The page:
Jacobs has also written books on political corruption, hate crime, gun control, and criminal records. Research for The Eternal Criminal Record[5] was supported by a 2012–13 Guggenheim Fellowship. He has also written well over one hundred articles on diverse criminal law and criminology topics, most recently on the jurisprudential and policy issues related to gun control. Many of his articles, and several books, have been collaborations with students associated with the Center for Research in Crime and Justice. His most recent book, The Toughest Gun Control Law in the Nation[6], was co-authored with Zoe Fuhr, a recent NYU Law LLM graduate.

Jacobs’ books include:

The Toughest Gun Control Law in the Nation: The Unfulfilled Promise of New York's SAFE Act (New York University Press, 2019) (with Zoe Fuhr)

The Eternal Criminal Record (Harvard University Press, 2015)

Breaking the Devil’s Pact: The Battle to Free the Teamsters from the Mob (New York University Press, 2011) (with Kerry Cooperman)

Mobsters, Unions, and Feds: The Mafia and the American Labor Movement (New York University Press, 2006)

Can Gun Control Work? (Oxford University Press, 2002)

Gotham Unbound: How NYC Was Liberated From the Grip of Organized Crime (New York University Press, 1999) (with Coleen Friel and Robert Raddick)

Hate Crime: Criminal Law and Identity Politics (Oxford University Press, 1998) (with Kimberly Potter)

The Pursuit of Absolute Integrity: How Corruption Control Makes Government Ineffective (University of Chicago Press, 1996) (with Frank Anechiarico)

Busting the Mob: United States v. Cosa Nostra (New York University Press, 1994) (with Christopher Panarella and Jay Worthington)

Organized Crime & Its Containment: A Transatlantic Initiative (Kluwer Law and Taxation Pub., 1991) (with Cyrille Fijnaut)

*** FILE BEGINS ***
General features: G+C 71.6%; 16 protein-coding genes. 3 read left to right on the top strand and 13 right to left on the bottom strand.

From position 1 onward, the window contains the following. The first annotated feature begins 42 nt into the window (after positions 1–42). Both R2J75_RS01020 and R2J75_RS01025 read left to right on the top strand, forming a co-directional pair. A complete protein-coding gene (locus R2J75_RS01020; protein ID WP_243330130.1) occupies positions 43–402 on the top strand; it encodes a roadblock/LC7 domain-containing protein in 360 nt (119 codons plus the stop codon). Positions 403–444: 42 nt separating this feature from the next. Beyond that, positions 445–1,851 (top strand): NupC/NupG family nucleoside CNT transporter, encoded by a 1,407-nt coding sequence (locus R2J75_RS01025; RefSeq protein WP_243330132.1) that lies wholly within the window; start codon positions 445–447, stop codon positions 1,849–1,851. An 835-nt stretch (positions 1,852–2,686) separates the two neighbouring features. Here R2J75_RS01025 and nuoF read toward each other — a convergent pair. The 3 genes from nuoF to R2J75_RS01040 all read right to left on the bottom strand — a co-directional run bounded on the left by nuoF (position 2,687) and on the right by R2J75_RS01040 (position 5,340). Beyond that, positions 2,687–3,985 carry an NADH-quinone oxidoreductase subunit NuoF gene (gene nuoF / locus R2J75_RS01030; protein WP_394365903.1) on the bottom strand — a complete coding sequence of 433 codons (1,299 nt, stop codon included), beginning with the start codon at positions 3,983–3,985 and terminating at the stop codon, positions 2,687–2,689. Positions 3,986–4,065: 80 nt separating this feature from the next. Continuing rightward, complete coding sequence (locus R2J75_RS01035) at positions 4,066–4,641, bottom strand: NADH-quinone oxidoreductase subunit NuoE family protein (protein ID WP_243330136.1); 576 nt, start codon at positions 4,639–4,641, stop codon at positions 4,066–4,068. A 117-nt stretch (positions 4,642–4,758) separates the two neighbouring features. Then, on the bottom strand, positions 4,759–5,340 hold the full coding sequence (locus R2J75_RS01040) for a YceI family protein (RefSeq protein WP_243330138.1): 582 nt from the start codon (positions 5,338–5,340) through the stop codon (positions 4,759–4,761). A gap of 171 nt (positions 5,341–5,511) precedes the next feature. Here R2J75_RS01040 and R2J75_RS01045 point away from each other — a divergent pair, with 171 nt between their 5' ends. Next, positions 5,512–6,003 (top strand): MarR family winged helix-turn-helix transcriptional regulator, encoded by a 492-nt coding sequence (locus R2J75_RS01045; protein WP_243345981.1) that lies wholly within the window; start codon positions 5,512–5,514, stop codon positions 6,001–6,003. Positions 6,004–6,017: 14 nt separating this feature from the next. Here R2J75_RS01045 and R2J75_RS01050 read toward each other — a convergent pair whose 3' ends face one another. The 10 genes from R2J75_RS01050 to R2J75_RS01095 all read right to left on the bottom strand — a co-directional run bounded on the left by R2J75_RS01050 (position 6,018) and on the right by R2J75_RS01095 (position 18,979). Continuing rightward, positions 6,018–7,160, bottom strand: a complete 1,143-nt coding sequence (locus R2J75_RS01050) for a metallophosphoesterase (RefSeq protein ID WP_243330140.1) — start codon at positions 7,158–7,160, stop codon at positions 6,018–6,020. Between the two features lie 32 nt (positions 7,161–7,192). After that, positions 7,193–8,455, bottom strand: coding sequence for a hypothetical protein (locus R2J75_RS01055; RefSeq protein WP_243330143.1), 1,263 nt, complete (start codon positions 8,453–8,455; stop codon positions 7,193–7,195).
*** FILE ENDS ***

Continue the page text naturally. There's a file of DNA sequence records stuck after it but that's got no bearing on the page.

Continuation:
Corruption and Racketeering in the New York City Construction Industry: The Final Report of the New York State Organized Crime Task Force (New York University Press, 1990)

Drunk Driving: An American Dilemma (University of Chicago Press, 1989)

Socio-Legal Foundations of Civil Military-Relations (Transaction Books, 1986)

New Perspective on Prisons and Imprisonment (Cornell University Press, 1983)

Individual Rights and Institutional Authority: Cases and Materials (Bobbs-Merrill Co., 1979)

Guard Unions and the Future of the Prisons (Cornell University School of Industrial and Labor Relations Press, 1978) (with Norma Crotty)

Stateville: The Penitentiary in Mass Society (University of Chicago Press, 1977)

ReferencesEdit

  1. ^ "In Memoriam: James Jacobs". NYU.edu. March 20, 2020. Retrieved March 21, 2020.
  2. ^ Stateville: The Penitentiary in Mass Society, James B. Jacobs, University of Chicago Press, 1977, ISBN 978-0226389776
  3. ^ Drunk Driving: An American Dilemma, James B. Jacobs, University of Chicago Press, 1992, ISBN 978-0226389790
  4. ^ Corruption and Racketeering In The New York City Construction Industry: The Final Report of the New York State Organized Task Force, Ronald Goldstock, Martin Marcus, Thomas D. Thacher II, James B. Jacobs, NYU Press, 1990, ISBN 978-0814730348
  5. ^ The Eternal Criminal Record, James B. Jacobs, Harvard University Press, 2019, ISBN 978-0-674-36826-2
  6. ^ The Toughest Gun Control Law in the Nation: The Unfulfilled Promise of New York’s SAFE Act, James B. Jacobs, Zoe Fuhr, NYU Press, 2019, ISBN 978-1479835614

External linksEdit